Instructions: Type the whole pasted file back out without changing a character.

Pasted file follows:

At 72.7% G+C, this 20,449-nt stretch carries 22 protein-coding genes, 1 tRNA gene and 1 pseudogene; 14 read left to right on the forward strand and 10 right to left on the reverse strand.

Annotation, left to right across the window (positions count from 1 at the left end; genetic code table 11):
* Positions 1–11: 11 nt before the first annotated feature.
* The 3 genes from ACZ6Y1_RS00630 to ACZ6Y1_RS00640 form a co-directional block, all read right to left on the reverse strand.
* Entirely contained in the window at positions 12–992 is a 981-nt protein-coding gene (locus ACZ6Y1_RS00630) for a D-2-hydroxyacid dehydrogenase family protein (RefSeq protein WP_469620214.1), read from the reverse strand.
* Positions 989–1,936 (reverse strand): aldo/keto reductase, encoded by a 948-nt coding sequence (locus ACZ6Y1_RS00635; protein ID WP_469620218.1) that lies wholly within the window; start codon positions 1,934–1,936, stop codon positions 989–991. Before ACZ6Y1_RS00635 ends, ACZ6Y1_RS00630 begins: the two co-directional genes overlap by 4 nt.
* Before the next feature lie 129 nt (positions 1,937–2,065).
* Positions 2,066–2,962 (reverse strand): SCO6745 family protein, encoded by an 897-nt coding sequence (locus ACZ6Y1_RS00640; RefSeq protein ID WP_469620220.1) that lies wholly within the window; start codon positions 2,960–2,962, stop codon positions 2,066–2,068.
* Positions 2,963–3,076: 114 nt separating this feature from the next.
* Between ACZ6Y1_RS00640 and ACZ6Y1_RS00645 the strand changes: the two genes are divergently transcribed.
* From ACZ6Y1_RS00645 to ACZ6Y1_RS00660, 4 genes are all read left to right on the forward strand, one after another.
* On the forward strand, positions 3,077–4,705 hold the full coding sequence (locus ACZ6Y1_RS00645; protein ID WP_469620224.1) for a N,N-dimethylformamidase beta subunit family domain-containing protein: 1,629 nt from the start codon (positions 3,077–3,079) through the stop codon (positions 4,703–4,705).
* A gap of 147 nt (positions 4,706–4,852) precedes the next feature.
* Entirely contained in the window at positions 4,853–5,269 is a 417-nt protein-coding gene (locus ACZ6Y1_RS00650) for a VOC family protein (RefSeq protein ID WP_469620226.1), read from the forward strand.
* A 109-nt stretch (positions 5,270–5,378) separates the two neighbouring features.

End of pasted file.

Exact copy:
At 72.7% G+C, this 20,449-nt stretch carries 22 protein-coding genes, 1 tRNA gene and 1 pseudogene; 14 read left to right on the forward strand and 10 right to left on the reverse strand.

Annotation, left to right across the window (positions count from 1 at the left end; genetic code table 11):
* Positions 1–11: 11 nt before the first annotated feature.
* The 3 genes from ACZ6Y1_RS00630 to ACZ6Y1_RS00640 form a co-directional block, all read right to left on the reverse strand.
* Entirely contained in the window at positions 12–992 is a 981-nt protein-coding gene (locus ACZ6Y1_RS00630) for a D-2-hydroxyacid dehydrogenase family protein (RefSeq protein WP_469620214.1), read from the reverse strand.
* Positions 989–1,936 (reverse strand): aldo/keto reductase, encoded by a 948-nt coding sequence (locus ACZ6Y1_RS00635; protein ID WP_469620218.1) that lies wholly within the window; start codon positions 1,934–1,936, stop codon positions 989–991. Before ACZ6Y1_RS00635 ends, ACZ6Y1_RS00630 begins: the two co-directional genes overlap by 4 nt.
* Before the next feature lie 129 nt (positions 1,937–2,065).
* Positions 2,066–2,962 (reverse strand): SCO6745 family protein, encoded by an 897-nt coding sequence (locus ACZ6Y1_RS00640; RefSeq protein ID WP_469620220.1) that lies wholly within the window; start codon positions 2,960–2,962, stop codon positions 2,066–2,068.
* Positions 2,963–3,076: 114 nt separating this feature from the next.
* Between ACZ6Y1_RS00640 and ACZ6Y1_RS00645 the strand changes: the two genes are divergently transcribed.
* From ACZ6Y1_RS00645 to ACZ6Y1_RS00660, 4 genes are all read left to right on the forward strand, one after another.
* On the forward strand, positions 3,077–4,705 hold the full coding sequence (locus ACZ6Y1_RS00645; protein ID WP_469620224.1) for a N,N-dimethylformamidase beta subunit family domain-containing protein: 1,629 nt from the start codon (positions 3,077–3,079) through the stop codon (positions 4,703–4,705).
* A gap of 147 nt (positions 4,706–4,852) precedes the next feature.
* Entirely contained in the window at positions 4,853–5,269 is a 417-nt protein-coding gene (locus ACZ6Y1_RS00650) for a VOC family protein (RefSeq protein ID WP_469620226.1), read from the forward strand.
* A 109-nt stretch (positions 5,270–5,378) separates the two neighbouring features.